19 And he took bread, and when he had given thanks, he broke it and gave it to them, saying, “This is my body, which is given for you. Do this in remembrance of me.” 20 And likewise the cup after they had eaten, saying, “This cup that is poured out for you is the new covenant in my blood.” (Lk. 22:19-20)
It’s through the new covenant—the covenant of consummation—that believers have even greater fellowship with God than the Old Testaments saints could’ve ever imagined. With the incarnation of Christ (what we celebrate at Christmas), John tells us in his gospel that God became flesh and dwelt—literally “tabernacled” (alluding to the Old Testament Tabernacle)—among man (cf. Jn. 1:14). With Christ the very presence of God walked, dwelt, “tabernacled” among men. Yet, the greater fellowship of the covenant of consummation didn’t reach its zenith there. Christ purchased salvation for His people and through their union with Him believers have received the Spirit of adoption as sons and daughters so that they might be able to cry out to God, “Abba! Father!” Such an intimacy and fellowship with God (calling Him the Hebrew equivalent of “daddy”) would never have been imagined in the Old Testament. Yet, the covenantal trajectory of ever-increasing fellowship and presence has another level still to come. The final stage of intimacy and fellowship in the covenant of consummation has yet to come. Soon Jesus will return again (in His second advent) to finalize the presence and fellowship that He inaugurated in His first advent. Re. 21:1-3 describes what God’s fellowship with His people will be like at that time:
1 Then I saw a new heaven and a new earth, for the first heaven and the first earth had passed away, and the sea was no more. 2 And I saw the holy city, new Jerusalem, coming down out of heaven from God, prepared as a bride adorned for her husband. 3 And I heard a loud voice from the throne saying, “Behold, the dwelling place of God is with man. He will dwell with them, and they will be his people, and God himself will be with them as their God.”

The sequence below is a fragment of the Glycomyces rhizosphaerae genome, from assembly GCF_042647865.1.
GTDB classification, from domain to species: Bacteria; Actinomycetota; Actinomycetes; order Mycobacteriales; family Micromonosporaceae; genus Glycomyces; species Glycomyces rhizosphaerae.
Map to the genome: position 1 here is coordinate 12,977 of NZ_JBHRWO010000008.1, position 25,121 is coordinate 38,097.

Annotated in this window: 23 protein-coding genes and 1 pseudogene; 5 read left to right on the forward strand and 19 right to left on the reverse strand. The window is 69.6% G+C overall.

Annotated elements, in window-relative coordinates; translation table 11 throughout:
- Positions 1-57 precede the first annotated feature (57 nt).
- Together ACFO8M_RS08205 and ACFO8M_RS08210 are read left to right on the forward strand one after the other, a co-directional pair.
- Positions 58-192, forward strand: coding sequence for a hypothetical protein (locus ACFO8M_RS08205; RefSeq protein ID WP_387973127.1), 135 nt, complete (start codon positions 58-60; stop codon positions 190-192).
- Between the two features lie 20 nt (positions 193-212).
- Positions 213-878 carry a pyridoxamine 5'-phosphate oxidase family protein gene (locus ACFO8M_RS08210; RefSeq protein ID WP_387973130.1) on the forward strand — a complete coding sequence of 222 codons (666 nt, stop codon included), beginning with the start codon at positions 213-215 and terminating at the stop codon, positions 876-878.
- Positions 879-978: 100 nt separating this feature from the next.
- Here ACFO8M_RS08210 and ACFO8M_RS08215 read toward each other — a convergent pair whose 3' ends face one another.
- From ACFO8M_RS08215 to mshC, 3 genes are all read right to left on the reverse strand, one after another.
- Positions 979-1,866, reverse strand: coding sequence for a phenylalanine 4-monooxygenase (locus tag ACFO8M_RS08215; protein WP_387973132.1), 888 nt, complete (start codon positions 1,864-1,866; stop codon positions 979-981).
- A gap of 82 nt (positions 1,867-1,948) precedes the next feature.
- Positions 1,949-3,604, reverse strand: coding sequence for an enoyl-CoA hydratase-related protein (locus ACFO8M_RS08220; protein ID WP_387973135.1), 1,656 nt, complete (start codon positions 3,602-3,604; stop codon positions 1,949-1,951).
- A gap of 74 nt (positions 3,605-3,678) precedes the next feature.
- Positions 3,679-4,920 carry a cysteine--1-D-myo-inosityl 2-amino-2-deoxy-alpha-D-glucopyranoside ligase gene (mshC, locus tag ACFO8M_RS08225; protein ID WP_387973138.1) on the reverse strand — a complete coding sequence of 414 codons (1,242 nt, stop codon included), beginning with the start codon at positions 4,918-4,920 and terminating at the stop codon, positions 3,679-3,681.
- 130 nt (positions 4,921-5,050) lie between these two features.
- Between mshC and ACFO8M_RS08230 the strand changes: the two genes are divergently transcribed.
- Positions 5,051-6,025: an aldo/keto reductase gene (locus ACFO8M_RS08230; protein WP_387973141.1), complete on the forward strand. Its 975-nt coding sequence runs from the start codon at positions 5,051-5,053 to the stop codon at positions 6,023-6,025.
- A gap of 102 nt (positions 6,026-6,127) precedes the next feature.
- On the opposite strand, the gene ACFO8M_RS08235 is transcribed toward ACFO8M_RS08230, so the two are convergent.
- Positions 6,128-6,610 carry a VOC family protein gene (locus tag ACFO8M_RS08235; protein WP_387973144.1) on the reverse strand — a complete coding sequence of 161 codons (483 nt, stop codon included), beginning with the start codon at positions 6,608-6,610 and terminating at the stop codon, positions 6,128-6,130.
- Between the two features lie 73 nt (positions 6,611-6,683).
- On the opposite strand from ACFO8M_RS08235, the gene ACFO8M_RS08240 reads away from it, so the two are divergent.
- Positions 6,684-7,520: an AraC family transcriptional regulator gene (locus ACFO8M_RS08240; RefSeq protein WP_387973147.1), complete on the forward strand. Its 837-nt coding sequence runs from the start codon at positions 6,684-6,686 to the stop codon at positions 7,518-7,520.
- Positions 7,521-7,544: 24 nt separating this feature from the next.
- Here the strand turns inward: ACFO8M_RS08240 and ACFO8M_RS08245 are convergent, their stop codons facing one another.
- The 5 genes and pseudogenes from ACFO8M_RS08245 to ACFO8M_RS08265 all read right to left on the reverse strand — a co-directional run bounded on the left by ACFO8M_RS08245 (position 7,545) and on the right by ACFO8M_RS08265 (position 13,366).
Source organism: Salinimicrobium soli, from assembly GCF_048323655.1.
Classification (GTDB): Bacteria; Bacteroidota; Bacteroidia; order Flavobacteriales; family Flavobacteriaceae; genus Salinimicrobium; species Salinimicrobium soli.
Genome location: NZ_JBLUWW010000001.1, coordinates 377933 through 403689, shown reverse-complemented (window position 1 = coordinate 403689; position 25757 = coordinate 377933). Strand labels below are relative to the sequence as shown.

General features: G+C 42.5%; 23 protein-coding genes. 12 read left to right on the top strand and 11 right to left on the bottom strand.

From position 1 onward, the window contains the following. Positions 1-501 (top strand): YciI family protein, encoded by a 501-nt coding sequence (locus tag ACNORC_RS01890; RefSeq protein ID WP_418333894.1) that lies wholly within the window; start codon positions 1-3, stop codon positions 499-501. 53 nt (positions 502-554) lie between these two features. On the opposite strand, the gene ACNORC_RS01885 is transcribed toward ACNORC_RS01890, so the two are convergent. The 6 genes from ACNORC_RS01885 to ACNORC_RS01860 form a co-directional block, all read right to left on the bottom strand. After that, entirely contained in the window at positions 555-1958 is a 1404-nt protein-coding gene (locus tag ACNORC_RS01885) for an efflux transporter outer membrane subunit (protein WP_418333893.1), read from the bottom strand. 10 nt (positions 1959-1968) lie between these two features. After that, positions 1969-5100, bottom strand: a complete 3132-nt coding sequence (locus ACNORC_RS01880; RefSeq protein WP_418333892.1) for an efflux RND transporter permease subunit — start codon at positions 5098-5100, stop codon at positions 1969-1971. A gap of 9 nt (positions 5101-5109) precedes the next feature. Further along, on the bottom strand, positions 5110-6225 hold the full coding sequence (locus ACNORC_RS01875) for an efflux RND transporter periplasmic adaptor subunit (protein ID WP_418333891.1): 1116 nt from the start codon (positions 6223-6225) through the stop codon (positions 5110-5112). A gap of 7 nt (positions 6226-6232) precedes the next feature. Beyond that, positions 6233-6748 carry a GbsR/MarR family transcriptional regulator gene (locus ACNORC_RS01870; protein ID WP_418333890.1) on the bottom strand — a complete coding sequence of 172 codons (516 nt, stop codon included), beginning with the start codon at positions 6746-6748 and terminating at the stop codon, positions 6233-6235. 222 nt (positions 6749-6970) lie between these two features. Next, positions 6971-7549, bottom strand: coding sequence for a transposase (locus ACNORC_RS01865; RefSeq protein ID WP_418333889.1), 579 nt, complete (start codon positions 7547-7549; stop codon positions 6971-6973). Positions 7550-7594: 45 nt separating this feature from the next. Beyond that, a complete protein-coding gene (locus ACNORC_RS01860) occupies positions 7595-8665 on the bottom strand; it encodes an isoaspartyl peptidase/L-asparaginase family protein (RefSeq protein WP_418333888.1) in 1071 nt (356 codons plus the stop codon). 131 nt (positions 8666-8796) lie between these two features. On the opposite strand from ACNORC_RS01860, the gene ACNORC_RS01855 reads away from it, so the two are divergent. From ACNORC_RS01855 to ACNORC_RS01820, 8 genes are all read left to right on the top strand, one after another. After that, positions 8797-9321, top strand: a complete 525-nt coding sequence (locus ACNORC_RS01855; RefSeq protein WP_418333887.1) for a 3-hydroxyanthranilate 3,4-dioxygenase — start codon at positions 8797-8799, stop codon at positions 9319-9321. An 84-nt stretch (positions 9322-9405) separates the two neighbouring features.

God’s covenantal refrain finds is pinnacle in the covenant of consummation. In the present age, believers are adopted as sons and daughters of God through their union with Christ and can call God “Abba.” In the new heavens and the new earth, the ever-increasing trajectory of fellowship seen in all the previous covenants will climax when God recreates all of creation and grants uninhibited, unmediated fellowship with “God Himself.” He will walk and talk with His people just like He did with Adam before the fall.

This is what we celebrate at Christmas, and it’s also that to which we look forward and for which we pray, for we know that the best is yet to come. When one considers God’s work of redemption throughout the ages in His covenants, what He has already done in Christ (in the first advent), and what He will soon do in Christ (in the second advent), the only proper response is praise. We should say like Paul in Ro. 11:33-36:
33 Oh, the depth of the riches and wisdom and knowledge of God! How unsearchable are his judgments and how inscrutable his ways!
34 “For who has known the mind of the Lord,
    or who has been his counselor?”
35 “Or who has given a gift to him
    that he might be repaid?”
36 For from him and through him and to him are all things. To him be glory forever. Amen.
On this day of Advent think about “the depth of the riches and wisdom and knowledge of God” in His work of redemption that He began with His promise to Adam and was fulfilled in Christ. All these covenants and God’s redemptive work in them provide the foundation for all the hope we have in Christ and celebrate at Christmas. When we observe Advent, whether we consciously think about it or not, all these covenants have brought us to where we are in Christ today. Praise Him for His glorious work that brought redemption in Christ. Ask Him to magnify His glory in your heart so that you can’t help but break out into spontaneous praise of “the depth of the riches and wisdom and knowledge of God.”

By His Grace,